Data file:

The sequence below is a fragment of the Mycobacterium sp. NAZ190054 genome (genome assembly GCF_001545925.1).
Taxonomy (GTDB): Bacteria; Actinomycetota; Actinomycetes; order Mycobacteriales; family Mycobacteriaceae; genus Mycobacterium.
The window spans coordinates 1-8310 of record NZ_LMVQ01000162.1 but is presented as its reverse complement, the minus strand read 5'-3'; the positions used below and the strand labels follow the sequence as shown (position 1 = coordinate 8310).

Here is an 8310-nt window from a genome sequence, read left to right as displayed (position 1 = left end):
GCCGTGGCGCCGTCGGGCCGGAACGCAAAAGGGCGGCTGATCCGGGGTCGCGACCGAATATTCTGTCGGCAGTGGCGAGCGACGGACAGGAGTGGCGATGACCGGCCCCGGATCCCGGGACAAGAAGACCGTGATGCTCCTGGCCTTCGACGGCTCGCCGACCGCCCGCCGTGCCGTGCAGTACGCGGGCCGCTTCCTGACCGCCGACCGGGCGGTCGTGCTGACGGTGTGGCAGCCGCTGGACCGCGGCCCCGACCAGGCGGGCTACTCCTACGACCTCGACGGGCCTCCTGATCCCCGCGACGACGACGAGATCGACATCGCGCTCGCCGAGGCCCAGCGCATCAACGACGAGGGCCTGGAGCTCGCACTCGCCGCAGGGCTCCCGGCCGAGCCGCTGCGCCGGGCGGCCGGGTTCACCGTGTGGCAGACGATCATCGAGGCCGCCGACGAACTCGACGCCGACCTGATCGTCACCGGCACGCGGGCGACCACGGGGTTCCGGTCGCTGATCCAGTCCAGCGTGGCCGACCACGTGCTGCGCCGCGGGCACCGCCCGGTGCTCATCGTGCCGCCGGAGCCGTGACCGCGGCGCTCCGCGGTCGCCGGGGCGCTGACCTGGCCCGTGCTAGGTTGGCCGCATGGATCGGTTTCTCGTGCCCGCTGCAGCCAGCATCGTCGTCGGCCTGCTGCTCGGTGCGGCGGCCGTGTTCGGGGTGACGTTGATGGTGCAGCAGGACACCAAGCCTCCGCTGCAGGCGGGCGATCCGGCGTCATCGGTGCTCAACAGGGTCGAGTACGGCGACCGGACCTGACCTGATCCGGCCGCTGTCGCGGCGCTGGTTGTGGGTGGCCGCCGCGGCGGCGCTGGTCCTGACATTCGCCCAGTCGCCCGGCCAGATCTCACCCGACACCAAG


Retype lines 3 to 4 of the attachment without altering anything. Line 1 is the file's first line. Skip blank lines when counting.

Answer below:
The window spans coordinates 1-8310 of record NZ_LMVQ01000162.1 but is presented as its reverse complement, the minus strand read 5'-3'; the positions used below and the strand labels follow the sequence as shown (position 1 = coordinate 8310).

Here is an 8310-nt window from a genome sequence, read left to right as displayed (position 1 = left end):